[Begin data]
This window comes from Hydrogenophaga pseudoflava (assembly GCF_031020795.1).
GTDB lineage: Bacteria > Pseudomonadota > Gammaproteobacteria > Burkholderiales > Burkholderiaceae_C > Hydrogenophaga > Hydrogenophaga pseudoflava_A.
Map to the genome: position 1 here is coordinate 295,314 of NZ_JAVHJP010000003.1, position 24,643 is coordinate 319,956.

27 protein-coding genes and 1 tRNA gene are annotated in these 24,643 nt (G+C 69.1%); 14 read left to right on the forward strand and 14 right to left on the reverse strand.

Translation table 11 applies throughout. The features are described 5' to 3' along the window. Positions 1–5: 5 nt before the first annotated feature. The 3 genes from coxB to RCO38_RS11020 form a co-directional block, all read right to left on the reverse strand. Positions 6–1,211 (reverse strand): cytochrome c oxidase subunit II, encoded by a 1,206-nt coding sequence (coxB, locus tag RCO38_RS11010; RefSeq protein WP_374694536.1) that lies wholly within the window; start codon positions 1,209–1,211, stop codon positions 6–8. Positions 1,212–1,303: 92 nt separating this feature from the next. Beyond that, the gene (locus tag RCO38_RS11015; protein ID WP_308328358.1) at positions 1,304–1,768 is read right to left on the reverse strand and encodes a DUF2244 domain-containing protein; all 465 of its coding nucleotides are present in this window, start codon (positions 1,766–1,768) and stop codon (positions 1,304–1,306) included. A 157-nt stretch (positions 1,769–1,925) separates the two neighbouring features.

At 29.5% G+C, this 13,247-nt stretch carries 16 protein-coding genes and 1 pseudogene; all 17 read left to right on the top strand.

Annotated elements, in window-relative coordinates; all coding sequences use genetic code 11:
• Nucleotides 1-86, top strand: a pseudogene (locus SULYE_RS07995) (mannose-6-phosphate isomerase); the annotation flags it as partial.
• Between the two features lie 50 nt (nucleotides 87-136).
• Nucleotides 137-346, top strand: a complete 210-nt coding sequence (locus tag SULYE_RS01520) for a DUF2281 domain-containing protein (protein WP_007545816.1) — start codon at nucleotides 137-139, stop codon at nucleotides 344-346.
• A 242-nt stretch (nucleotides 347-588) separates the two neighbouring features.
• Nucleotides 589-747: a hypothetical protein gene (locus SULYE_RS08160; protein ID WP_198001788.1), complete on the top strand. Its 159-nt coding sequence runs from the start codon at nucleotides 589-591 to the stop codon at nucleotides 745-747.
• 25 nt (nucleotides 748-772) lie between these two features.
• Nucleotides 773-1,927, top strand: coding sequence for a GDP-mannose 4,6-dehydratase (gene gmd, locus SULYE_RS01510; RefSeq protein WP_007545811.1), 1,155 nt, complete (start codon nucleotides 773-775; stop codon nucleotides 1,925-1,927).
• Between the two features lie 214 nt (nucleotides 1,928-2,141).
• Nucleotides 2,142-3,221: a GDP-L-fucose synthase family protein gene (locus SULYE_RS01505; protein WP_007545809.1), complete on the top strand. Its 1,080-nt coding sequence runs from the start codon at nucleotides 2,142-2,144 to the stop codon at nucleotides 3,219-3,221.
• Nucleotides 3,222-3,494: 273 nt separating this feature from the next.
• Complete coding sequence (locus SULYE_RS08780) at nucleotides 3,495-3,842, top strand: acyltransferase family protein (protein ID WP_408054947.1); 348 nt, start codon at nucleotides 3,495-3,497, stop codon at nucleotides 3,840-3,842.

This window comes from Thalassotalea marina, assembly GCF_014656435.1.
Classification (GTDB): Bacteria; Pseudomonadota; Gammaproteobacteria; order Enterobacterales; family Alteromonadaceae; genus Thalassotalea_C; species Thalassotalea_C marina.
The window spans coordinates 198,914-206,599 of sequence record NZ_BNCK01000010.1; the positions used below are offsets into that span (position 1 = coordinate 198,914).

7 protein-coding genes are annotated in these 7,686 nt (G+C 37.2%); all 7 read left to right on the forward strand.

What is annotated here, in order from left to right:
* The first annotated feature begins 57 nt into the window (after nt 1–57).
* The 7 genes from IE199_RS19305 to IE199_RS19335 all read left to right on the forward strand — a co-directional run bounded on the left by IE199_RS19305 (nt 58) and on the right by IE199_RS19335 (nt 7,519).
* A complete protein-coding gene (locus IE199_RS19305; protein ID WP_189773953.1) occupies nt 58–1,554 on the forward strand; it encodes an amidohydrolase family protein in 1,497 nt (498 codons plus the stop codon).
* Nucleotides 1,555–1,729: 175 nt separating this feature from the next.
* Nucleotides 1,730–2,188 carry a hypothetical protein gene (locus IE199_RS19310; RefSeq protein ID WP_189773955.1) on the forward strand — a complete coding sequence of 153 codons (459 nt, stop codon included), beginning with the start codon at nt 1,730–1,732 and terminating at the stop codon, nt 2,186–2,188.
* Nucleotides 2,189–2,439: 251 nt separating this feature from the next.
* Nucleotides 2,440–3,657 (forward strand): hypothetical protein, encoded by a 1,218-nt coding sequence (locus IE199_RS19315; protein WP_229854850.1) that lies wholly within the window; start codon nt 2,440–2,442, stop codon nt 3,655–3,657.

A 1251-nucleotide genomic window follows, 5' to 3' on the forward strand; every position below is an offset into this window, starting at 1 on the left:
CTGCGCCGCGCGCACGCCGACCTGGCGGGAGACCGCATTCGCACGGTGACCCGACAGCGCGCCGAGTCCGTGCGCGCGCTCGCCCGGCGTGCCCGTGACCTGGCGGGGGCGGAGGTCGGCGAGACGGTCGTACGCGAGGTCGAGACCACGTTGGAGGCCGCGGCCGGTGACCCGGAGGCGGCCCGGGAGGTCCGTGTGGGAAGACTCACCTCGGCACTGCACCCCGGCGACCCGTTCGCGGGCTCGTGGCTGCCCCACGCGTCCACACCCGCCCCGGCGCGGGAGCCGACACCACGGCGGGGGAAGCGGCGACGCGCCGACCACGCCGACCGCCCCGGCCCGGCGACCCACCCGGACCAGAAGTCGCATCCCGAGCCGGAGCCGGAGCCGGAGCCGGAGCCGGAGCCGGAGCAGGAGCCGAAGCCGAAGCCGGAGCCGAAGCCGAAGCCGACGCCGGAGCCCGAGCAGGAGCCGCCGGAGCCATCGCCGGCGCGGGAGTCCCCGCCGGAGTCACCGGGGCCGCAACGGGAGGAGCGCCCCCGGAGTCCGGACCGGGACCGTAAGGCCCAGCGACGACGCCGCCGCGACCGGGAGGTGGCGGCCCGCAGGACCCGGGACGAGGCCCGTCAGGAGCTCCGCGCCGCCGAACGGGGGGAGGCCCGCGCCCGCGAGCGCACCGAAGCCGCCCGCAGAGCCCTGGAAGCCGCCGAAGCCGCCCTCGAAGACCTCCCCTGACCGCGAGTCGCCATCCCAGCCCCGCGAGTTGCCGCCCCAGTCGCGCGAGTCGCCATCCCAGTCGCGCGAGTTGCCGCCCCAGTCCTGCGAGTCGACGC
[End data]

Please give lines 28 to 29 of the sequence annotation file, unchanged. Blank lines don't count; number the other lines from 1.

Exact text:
* Nucleotides 1,730–2,188 carry a hypothetical protein gene (locus IE199_RS19310; RefSeq protein ID WP_189773955.1) on the forward strand — a complete coding sequence of 153 codons (459 nt, stop codon included), beginning with the start codon at nt 1,730–1,732 and terminating at the stop codon, nt 2,186–2,188.
* Nucleotides 2,189–2,439: 251 nt separating this feature from the next.